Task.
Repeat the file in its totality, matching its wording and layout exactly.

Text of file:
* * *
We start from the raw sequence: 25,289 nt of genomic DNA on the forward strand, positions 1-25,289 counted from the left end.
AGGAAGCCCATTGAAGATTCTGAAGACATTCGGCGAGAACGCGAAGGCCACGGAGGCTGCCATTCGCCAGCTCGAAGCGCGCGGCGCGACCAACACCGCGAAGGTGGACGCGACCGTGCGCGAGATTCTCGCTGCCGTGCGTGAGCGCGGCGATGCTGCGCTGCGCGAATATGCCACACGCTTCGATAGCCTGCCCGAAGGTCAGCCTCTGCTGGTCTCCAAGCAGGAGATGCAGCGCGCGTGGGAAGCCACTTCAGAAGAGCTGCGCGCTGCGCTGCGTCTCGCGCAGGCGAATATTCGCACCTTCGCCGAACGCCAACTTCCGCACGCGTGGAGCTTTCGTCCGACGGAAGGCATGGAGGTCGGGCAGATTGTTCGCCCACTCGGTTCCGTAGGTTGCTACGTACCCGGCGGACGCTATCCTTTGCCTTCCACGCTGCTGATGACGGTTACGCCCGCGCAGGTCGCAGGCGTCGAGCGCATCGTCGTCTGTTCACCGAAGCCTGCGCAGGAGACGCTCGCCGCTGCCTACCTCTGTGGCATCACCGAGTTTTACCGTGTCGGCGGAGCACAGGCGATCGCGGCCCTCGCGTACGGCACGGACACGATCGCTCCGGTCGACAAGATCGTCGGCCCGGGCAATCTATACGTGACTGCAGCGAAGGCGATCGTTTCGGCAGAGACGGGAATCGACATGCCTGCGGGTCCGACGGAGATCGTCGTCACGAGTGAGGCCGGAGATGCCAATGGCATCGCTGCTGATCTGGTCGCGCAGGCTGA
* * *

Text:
We start from the raw sequence: 25,289 nt of genomic DNA on the forward strand, positions 1-25,289 counted from the left end.
AGGAAGCCCATTGAAGATTCTGAAGACATTCGGCGAGAACGCGAAGGCCACGGAGGCTGCCATTCGCCAGCTCGAAGCGCGCGGCGCGACCAACACCGCGAAGGTGGACGCGACCGTGCGCGAGATTCTCGCTGCCGTGCGTGAGCGCGGCGATGCTGCGCTGCGCGAATATGCCACACGCTTCGATAGCCTGCCCGAAGGTCAGCCTCTGCTGGTCTCCAAGCAGGAGATGCAGCGCGCGTGGGAAGCCACTTCAGAAGAGCTGCGCGCTGCGCTGCGTCTCGCGCAGGCGAATATTCGCACCTTCGCCGAACGCCAACTTCCGCACGCGTGGAGCTTTCGTCCGACGGAAGGCATGGAGGTCGGGCAGATTGTTCGCCCACTCGGTTCCGTAGGTTGCTACGTACCCGGCGGACGCTATCCTTTGCCTTCCACGCTGCTGATGACGGTTACGCCCGCGCAGGTCGCAGGCGTCGAGCGCATCGTCGTCTGTTCACCGAAGCCTGCGCAGGAGACGCTCGCCGCTGCCTACCTCTGTGGCATCACCGAGTTTTACCGTGTCGGCGGAGCACAGGCGATCGCGGCCCTCGCGTACGGCACGGACACGATCGCTCCGGTCGACAAGATCGTCGGCCCGGGCAATCTATACGTGACTGCAGCGAAGGCGATCGTTTCGGCAGAGACGGGAATCGACATGCCTGCGGGTCCGACGGAGATCGTCGTCACGAGTGAGGCCGGAGATGCCAATGGCATCGCTGCTGATCTGGTCGCGCAGGCTGA